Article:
The Victor Film Company was a motion picture company formed in 1912 by movie star Florence Lawrence and her husband, Harry Solter. The company established Victor Studios in Fort Lee, New Jersey, when early film studios in America's first motion picture industry were based there at the beginning of the 20th century. At a time when actors received no screen credits, Carl Laemmle of the Independent Moving Pictures Company (IMP) had begun promoting Lawrence's name and image, making her into America's "First Movie Star."
Harry Solter had already been directing Lawrence at IMP and with their own studio, he made a large number of film shorts starring his wife, many of which co-starred Owen Moore and King Baggot. As well, the studio teamed Moore with Fritzi Brunette in several of its productions. However, with the amalgamation of several studios to create the colossal Universal Film Manufacturing Company, Lawrence and Solter had little choice but to sell out in 1913. With Solter no longer involved, Universal brought in young directors such as Allan Dwan and James Kirkwood, Sr. The Victor entity remained in use until 1917 when it was absorbed completely into Universal.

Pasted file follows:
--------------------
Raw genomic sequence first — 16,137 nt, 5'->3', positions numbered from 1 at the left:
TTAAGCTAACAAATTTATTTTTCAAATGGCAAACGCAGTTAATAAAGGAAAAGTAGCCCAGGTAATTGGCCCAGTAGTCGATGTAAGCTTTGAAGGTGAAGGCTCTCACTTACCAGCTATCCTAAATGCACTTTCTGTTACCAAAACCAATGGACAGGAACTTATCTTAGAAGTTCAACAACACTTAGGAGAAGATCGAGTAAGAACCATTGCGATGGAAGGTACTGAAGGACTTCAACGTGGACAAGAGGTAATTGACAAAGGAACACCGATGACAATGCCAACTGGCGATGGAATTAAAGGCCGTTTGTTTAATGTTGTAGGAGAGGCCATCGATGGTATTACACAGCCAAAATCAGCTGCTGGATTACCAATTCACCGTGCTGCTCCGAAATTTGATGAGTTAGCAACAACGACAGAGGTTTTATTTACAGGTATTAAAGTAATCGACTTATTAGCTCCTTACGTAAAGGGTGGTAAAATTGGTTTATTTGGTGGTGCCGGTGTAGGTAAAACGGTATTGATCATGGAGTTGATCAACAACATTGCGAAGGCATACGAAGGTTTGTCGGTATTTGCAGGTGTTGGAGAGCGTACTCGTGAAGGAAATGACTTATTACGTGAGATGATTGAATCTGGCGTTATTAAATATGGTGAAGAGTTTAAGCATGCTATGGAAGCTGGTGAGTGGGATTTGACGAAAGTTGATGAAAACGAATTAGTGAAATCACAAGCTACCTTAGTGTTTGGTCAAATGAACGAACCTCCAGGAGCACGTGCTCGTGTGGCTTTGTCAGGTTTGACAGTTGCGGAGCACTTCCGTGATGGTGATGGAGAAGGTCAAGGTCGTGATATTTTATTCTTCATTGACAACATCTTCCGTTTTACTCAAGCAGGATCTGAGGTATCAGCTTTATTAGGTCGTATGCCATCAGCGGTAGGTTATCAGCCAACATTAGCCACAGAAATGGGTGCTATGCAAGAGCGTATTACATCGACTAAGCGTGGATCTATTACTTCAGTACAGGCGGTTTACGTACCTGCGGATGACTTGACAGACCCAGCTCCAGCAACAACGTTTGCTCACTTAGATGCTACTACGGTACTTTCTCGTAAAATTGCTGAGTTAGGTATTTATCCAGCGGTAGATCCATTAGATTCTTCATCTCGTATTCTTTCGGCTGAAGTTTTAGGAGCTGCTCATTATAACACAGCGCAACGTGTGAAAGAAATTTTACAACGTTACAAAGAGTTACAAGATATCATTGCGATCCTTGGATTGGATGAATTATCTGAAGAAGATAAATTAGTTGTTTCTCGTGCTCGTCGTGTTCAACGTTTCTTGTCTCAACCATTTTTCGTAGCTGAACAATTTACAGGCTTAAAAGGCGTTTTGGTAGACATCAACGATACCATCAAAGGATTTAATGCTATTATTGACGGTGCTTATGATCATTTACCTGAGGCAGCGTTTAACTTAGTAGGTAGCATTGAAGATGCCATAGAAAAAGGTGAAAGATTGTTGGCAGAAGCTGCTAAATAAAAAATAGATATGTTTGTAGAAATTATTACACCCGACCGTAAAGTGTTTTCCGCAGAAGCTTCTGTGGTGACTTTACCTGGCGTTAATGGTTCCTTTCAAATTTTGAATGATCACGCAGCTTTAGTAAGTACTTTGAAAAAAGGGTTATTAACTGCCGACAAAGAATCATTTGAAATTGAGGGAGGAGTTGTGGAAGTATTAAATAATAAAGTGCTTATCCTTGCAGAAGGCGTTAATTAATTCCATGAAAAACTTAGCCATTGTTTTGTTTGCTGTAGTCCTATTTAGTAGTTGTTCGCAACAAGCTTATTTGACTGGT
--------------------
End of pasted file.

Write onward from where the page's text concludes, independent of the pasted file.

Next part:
- Koszarski, Richard (2004), Fort Lee: The Film Town, Rome, Italy: John Libbey Publishing -CIC srl, ISBN 0-86196-653-8
- "Studios and Films". Fort Lee Film Commission. Retrieved 2011-05-30.
- Fort Lee Film Commission (2006), Fort Lee Birthplace of the Motion Picture Industry, Arcadia Publishing, ISBN 0-7385-4501-5
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